The success of the contemporary pro-abortion-rights movement depends on at three two things: (1) retaining their reign within the most visible, powerful, and effective means of public communication (education, media, and the courts); (2) downplaying the ghastly nature of what they are really advocating; and (3) denying the logical outcome of their view that those with power are able to eliminate those who are weaker.
Princeton University’s Robert P. George recently addressed these last two points in a Facebook post:
Have you ever noticed that when an abortion is being performed and the baby emerges alive, we call it an “attempted” abortion, or a “botched” abortion, or a “failed” abortion.
That tells us something.
Abortion is not properly or adequately described or defined as “terminating a pregnancy,” as it is so often described or defined in pro-abortion apologetics (and by the majority in Roe v. Wade). After all, the delivery of the child, alive or dead, terminates the pregnancy. So terminating the pregnancy cannot be the proper description of the abortionist’s act. And that’s because “terminating the pregnancy” is not the abortionist’s precise objective.
To identify and state his precise objective (aim, purpose, goal) you need to bring someone else into the discussion, namely, the child in the womb (fetus, unborn baby, call her what you will).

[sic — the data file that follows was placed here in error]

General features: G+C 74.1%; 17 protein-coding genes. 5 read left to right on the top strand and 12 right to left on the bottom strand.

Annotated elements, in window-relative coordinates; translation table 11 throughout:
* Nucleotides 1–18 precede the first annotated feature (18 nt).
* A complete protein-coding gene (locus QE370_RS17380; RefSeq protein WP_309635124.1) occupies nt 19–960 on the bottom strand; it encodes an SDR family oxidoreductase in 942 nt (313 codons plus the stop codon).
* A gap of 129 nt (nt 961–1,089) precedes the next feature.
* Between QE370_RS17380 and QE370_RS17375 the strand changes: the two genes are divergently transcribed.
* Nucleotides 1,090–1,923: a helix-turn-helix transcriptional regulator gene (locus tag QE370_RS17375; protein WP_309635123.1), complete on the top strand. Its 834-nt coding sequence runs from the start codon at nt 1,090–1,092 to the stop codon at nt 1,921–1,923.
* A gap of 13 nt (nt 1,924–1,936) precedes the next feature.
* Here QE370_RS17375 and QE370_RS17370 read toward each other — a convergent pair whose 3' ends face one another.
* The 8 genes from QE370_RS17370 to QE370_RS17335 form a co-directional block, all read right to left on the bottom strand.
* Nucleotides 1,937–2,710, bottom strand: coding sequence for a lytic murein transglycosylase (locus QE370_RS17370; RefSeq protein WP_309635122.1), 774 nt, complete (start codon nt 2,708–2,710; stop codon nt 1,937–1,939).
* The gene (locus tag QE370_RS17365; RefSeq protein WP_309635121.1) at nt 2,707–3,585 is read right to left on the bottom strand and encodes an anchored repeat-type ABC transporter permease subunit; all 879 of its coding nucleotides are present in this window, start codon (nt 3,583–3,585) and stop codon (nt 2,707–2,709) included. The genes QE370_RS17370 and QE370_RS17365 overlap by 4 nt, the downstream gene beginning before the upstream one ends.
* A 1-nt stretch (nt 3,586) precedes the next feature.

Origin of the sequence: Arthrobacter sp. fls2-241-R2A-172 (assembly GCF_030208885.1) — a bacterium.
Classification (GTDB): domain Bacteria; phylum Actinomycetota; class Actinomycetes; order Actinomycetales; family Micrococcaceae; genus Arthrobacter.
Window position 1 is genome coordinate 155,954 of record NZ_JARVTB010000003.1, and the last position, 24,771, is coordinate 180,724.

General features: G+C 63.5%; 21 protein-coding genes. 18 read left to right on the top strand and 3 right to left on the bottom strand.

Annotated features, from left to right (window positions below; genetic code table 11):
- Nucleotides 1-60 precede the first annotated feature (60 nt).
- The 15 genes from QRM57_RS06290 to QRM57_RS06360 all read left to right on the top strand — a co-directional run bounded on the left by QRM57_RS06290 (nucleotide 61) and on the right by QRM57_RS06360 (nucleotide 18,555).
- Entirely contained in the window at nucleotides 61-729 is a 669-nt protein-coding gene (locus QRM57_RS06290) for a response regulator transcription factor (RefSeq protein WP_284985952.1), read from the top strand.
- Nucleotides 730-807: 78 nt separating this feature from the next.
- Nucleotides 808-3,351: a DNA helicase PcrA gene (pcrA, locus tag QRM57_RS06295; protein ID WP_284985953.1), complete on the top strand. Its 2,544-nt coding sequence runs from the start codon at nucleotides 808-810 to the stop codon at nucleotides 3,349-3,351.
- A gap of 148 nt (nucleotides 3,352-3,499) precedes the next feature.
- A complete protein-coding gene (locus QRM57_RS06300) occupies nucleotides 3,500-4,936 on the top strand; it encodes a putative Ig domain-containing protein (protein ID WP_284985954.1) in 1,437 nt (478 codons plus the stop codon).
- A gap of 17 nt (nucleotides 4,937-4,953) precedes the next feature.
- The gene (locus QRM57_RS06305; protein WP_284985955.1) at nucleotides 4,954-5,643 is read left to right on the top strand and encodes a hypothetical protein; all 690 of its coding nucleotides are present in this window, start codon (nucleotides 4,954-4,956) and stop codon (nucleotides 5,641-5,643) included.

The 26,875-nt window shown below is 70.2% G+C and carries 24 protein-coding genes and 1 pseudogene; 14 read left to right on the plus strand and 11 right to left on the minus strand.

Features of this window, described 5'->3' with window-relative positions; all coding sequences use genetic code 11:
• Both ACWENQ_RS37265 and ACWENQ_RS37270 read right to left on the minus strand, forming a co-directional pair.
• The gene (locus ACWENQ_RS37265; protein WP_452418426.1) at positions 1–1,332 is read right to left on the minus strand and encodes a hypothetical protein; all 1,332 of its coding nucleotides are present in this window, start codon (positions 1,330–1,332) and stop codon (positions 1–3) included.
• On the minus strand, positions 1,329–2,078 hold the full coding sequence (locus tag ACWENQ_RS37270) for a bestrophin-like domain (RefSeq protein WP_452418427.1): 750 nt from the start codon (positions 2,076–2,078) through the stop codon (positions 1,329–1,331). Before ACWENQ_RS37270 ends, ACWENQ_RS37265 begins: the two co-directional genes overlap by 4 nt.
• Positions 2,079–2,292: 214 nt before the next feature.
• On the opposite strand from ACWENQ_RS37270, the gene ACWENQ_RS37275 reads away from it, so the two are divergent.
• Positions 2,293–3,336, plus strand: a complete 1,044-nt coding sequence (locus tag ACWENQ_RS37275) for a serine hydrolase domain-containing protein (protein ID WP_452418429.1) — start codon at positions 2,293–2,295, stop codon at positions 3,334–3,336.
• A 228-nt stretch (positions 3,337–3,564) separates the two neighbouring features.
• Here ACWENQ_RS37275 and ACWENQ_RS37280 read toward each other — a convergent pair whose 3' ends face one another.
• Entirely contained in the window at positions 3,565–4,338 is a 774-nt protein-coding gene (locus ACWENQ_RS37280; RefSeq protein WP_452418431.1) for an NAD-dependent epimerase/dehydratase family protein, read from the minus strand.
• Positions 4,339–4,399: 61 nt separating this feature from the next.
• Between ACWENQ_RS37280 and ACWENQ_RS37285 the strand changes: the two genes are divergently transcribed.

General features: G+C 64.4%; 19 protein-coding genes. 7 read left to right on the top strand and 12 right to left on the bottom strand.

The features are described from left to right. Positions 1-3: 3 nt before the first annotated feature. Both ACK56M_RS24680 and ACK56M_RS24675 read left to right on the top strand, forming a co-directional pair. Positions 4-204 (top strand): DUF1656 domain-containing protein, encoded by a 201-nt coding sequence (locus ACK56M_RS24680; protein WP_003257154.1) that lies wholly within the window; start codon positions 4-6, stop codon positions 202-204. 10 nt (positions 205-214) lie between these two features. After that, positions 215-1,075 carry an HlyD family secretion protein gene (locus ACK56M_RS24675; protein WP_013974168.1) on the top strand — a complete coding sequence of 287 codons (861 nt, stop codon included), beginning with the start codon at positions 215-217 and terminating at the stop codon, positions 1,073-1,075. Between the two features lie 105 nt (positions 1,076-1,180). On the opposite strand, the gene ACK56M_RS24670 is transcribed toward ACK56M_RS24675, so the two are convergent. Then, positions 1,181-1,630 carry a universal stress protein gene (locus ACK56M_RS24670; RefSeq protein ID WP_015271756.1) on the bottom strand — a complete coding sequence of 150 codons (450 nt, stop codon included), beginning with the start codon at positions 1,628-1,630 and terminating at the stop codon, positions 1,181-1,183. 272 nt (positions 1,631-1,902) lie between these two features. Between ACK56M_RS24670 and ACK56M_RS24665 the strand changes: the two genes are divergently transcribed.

An abortion is successful—and not merely attempted—when and only when the child is killed—made dead. If she emerges alive, the abortionist has failed, we have a botched abortion.
So to claim that there is a right to abortion is not merely to say that a woman has the right to “terminate the pregnancy” (or even “control her own body”); it is to claim that she is entitled to order the killing of the baby—to order the performance of an act on the child’s body (dismembering her, burning her with saline) to end her life, to make her dead.
Of course, clearheaded and candid abortion advocates acknowledge this. They admit that the “right” they believe in is no mere right to be free of an unwanted pregnancy. It is the right not to be a mother, not to have a living child out there in the world—the right, to state the matter bluntly, to a dead fetus.
But if that’s true, then of course it is impossible to say why there is anything wrong with killing the child post-partum.
And so the logic takes them to where the Democratic Party finds itself today.
It was in the cards all along.